This week, we usher in the season of lights with our holiday show from 2022. James Beard-nominated West Virginia chefs Mike Costello and Amy Dawson serve up special dishes with stories behind them. We visit an old-fashioned toy shop whose future was uncertain after its owners died – but there’s a twist. We also share a few memories of Christmas past, which may or may not resemble yours. You’ll hear these stories and more this week, Inside Appalachia.Continue Reading Take Me to More News
From the conflicts of the Mine Wars-era, to the new fight to survive amid shifts in energy needs and deepening calls for environmental reform, West Virginians have long been searching for a way to make a life alongside — and beyond — coal.
Older residents can remember when McDowell County, West Virginia, boomed with coal jobs in the 1950s. But today, the region is filled with ghost towns.
“We’ve closed Walmart. We’ve closed Magic Mart. We’ve closed everything. Y’all have no idea what my people go through,” said Ed Evans, a state delegate from McDowell County.
Earlier this year, Evans made an emotional appeal to his colleagues in the House, asking them to invest a chunk of the state’s federal COVID-19 aid into helping coal communities plan for an economic comeback.
“I’ve asked for help many times on this floor. What have I got? Failing to plan is failing to plan,” he said.
His request was denied. But Evans isn’t alone. Across the Appalachian region, people are searching for a future beyond coal.
In our new series, “Coal and the Way Forward,” we’ll be talking to some of them. People like Pam Bush, a West Virginia Studies teacher who believes it’s important to understand the history that brought us to this moment.
“Our culture is what it is because [of] the people that came here to work in the coal mines. We can’t forget the past if we hope to move forward,” she recently told education reporter Liz McCormick.
That history includes major advancements in the protection of miners’ health and safety. Like the creation of black lung clinics across the region in the late 1960s, and legislation to provide benefits and health care to those afflicted with the occupational disease.
Yet the fight for miner safety is seemingly never done. And in fact, say doctors, we may even be losing ground.
“Currently the rate of advanced black lung is higher now than it was when they passed the Mine Safety Act in 1969. That’s crazy,” says Dr. Carl Werntz, who has treated mine workers with the disease for over a decade.
And while the risks associated with this occupation may be profound, they are also part of what brings miners together, in brotherhood–and sisterhood.
“It’s a relationship and a bond that a lot of people won’t ever get to experience and that’s because my life’s in your hands,” says Anita Cecil McBride, a single mother who followed her father into the traditionally male mining industry because it was the best paying job she could find.
The United Mine Workers of America labor union, which McBride belonged to, has historically been another point of connection for some workers. But with each passing year, it represents fewer and fewer active miners. And as its leaders wrestle with an uncertain future, they so far haven’t embraced workers in the renewable energy sector.
“The thing to remember here is [that] the jobs — as they exist right now — in the renewable sector, pay only a fraction of what a coal miner makes,” UMWA president Cecil Roberts told reporter Dave Mistich.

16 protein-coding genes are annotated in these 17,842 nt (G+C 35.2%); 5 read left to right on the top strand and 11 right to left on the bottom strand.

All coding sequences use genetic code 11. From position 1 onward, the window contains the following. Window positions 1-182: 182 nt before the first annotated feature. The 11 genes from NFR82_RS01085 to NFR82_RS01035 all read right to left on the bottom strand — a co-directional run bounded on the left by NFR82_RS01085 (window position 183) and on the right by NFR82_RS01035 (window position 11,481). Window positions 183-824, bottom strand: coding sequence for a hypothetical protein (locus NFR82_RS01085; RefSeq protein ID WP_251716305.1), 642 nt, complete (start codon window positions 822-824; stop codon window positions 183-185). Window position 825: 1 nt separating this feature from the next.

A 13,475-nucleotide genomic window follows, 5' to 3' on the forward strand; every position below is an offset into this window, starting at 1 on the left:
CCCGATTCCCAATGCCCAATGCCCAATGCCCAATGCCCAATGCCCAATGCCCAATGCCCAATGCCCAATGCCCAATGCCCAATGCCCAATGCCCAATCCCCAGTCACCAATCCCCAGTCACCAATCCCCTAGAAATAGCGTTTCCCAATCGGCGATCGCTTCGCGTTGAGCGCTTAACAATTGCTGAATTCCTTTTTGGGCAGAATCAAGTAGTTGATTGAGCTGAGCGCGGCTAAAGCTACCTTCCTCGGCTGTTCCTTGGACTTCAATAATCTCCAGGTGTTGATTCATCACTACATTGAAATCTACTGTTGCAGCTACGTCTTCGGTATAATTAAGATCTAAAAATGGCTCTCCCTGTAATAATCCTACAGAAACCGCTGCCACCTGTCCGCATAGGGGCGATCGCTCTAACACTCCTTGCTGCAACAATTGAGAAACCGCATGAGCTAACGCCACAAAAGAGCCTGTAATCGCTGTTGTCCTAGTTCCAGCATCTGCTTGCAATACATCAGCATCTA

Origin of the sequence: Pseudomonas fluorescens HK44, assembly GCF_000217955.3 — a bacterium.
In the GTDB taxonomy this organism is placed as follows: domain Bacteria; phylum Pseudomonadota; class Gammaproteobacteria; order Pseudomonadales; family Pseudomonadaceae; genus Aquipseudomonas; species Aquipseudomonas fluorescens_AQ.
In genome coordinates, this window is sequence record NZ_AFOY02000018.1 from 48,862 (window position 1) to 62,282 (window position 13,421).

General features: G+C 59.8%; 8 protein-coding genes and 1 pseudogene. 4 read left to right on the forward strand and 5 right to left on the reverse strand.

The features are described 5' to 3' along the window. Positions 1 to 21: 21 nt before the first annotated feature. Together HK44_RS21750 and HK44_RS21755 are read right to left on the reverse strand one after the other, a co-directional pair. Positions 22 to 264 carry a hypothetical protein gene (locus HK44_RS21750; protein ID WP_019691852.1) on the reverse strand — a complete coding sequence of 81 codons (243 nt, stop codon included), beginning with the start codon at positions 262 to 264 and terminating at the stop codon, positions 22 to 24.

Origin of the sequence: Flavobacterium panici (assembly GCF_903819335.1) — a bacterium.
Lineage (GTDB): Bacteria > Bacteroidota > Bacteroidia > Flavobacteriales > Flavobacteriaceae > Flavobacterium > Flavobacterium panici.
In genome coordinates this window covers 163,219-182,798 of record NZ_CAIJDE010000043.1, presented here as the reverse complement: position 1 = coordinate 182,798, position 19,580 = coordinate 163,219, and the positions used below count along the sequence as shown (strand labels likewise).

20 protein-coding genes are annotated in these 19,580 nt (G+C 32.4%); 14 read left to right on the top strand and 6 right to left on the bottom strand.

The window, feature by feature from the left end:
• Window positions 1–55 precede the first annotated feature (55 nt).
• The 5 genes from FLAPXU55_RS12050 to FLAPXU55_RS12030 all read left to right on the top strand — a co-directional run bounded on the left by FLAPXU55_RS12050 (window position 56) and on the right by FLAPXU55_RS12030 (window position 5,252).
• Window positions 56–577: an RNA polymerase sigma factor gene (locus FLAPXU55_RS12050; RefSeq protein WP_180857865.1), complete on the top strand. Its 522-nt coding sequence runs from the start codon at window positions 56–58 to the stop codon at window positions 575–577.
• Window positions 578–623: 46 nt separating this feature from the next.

A hundred years ago, their predecessors took part in our nation’s most violent labor uprising, a watershed moment when coal workers decided their right to work safely and with fair pay were worth fighting, and even dying for.
“Blair Mountain is Labor’s Gettysburg,” says one of their descendants, Charles Keeney. “It is a crucial moment in which the miners themselves were fighting for basic American rights.
Today, the fossil fuel industry faces mounting pressure to curb carbon emissions, and miners are fighting a losing battle to save coal-fired power plants from shutting down.
Coal has given, and cost, the state of West Virginia. It brought jobs, but some workers paid with their very breath. It became part of our self-image, but it also inflicted environmental damage along the way. Damage that needs to be cleaned up. And some leaders see potential for economic renewal in the reclamation and repurposing of mine lands.
“I see us sitting here now in a sweet spot,” says Anne Cavalier, the mayor of Smithers, West Virginia. “I also see new jobs and new futures for the members of those families who can make that transition from coal to tourism.
The Mountain State isn’t the only place that’s had to reckon with the difficulty of transitioning away from a coal economy, into something different.
West Germany used to be one of the world’s leading coal and steel producers. When an economic crisis hit in the 1960s, it prompted a strange and unusual alliance.
“The state government, the regional governments, the trade unions, and the employers, the industrialists, sat together and tried to find solutions to the problem,” says Stefan Moitra, a historian at the Deutsches Bergbau-Museum in the Ruhr region of West Germany.
Now, a generation later, West German historian Christian Wicke says, “One might argue if you have a good job that the region is more livable than ever before.”
But who is presenting a clear path forward here in Appalachia? That’s what we’re asking in our new series, “Coal and the Way Forward.”
Tune in to “West Virginia Morning” over the next two weeks to hear all the stories, or find the complete series here at wvpublic.org.